Protein identification – which method to choose?
Protein identification is important in all stages of drug development; from discovery / development
up to and including final API drug characterization and quality control.
In principle, two different methods exists for protein identification; one based on Edman degradation,
also known as Protein sequence analysis or amino acid sequence analysis, and one based on mass spectrometric techniques, often referred to as peptide mass fingerprinting.
The first technique unambiguously identifies the protein by determination of its N-terminal amino
acid sequence, and is often the method of choice for batch release testing of biopharmaceuticals. However, since there are quite some eukaryotic proteins that might be N-terminally blocked for
Edman degradation by N-acetylation, and internal sequence analysis is more costly to perform, it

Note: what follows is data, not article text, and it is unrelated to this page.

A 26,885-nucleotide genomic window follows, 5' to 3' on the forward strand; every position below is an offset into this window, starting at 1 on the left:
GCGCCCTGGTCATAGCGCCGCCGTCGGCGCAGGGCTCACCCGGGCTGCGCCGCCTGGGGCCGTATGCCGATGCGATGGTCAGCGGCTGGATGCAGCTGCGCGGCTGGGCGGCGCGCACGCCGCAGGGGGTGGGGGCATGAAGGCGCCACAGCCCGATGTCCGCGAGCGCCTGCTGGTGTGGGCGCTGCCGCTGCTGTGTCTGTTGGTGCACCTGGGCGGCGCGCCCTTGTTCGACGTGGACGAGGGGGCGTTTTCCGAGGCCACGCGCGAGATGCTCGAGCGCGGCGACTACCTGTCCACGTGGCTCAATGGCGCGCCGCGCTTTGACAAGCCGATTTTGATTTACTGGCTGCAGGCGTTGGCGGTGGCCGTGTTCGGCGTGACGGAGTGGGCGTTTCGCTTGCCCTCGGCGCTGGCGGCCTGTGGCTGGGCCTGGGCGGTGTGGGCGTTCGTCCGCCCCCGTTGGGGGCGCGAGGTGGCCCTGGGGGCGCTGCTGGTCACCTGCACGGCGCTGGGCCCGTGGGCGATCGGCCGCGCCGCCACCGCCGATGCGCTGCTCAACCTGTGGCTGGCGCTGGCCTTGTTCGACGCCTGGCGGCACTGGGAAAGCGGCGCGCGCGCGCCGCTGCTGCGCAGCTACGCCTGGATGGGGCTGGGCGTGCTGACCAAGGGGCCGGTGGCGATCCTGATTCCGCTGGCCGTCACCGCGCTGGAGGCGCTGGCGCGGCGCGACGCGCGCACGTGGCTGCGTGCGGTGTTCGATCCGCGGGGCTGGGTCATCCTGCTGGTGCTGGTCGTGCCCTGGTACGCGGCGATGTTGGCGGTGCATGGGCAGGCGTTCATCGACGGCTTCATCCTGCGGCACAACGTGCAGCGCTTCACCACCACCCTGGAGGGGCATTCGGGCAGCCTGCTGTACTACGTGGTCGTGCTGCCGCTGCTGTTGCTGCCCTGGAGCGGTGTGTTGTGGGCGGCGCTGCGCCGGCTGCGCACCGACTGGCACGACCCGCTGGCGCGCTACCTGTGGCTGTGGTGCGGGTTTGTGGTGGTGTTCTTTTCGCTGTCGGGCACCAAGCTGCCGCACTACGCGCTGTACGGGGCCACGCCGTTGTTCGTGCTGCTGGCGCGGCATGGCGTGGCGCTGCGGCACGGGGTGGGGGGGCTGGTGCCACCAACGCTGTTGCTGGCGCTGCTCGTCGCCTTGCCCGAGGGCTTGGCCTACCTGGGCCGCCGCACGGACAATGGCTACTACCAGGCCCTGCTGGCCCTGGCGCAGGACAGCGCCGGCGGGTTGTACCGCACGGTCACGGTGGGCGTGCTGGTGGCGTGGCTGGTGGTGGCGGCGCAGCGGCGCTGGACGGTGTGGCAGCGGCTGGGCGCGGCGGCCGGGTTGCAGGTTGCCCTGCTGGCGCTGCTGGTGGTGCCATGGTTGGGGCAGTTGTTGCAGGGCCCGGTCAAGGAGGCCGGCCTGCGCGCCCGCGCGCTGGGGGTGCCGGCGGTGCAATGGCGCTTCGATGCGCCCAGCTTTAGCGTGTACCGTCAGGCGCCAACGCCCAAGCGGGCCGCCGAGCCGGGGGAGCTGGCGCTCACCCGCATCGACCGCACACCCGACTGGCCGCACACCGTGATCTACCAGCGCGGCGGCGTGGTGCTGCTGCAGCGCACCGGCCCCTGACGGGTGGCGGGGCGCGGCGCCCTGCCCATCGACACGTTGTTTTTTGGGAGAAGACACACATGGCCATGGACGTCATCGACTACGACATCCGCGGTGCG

might be advisable to use the peptide mass fingerprinting approach.
The latter method is based on the identification of a protein by comparing the peptide masses found
after tryptic digestion of the protein, with theoretical masses in a data base comprising all known
DNA and protein sequences. The latter also explains the limitations of this method, viz.: if not all
proteins or their DNA sequences are know of the organism from which the protein originates,
identification is likely to fail. Also, certain chemical or post-translational modifications which change
the masses of the peptides, might hamper proper identification. Yet, since the method is very sensitive and wide applicable (also on protein bands present in a piece of SDS-PAGE gel) it could be the best solution in your case. See for more information, the individual technical / background information of
Summarizing, if the exact N-terminal sequence is not important for you to know, and you only wish
to identify a protein, please consider also the peptide mass fingerprinting as option instead of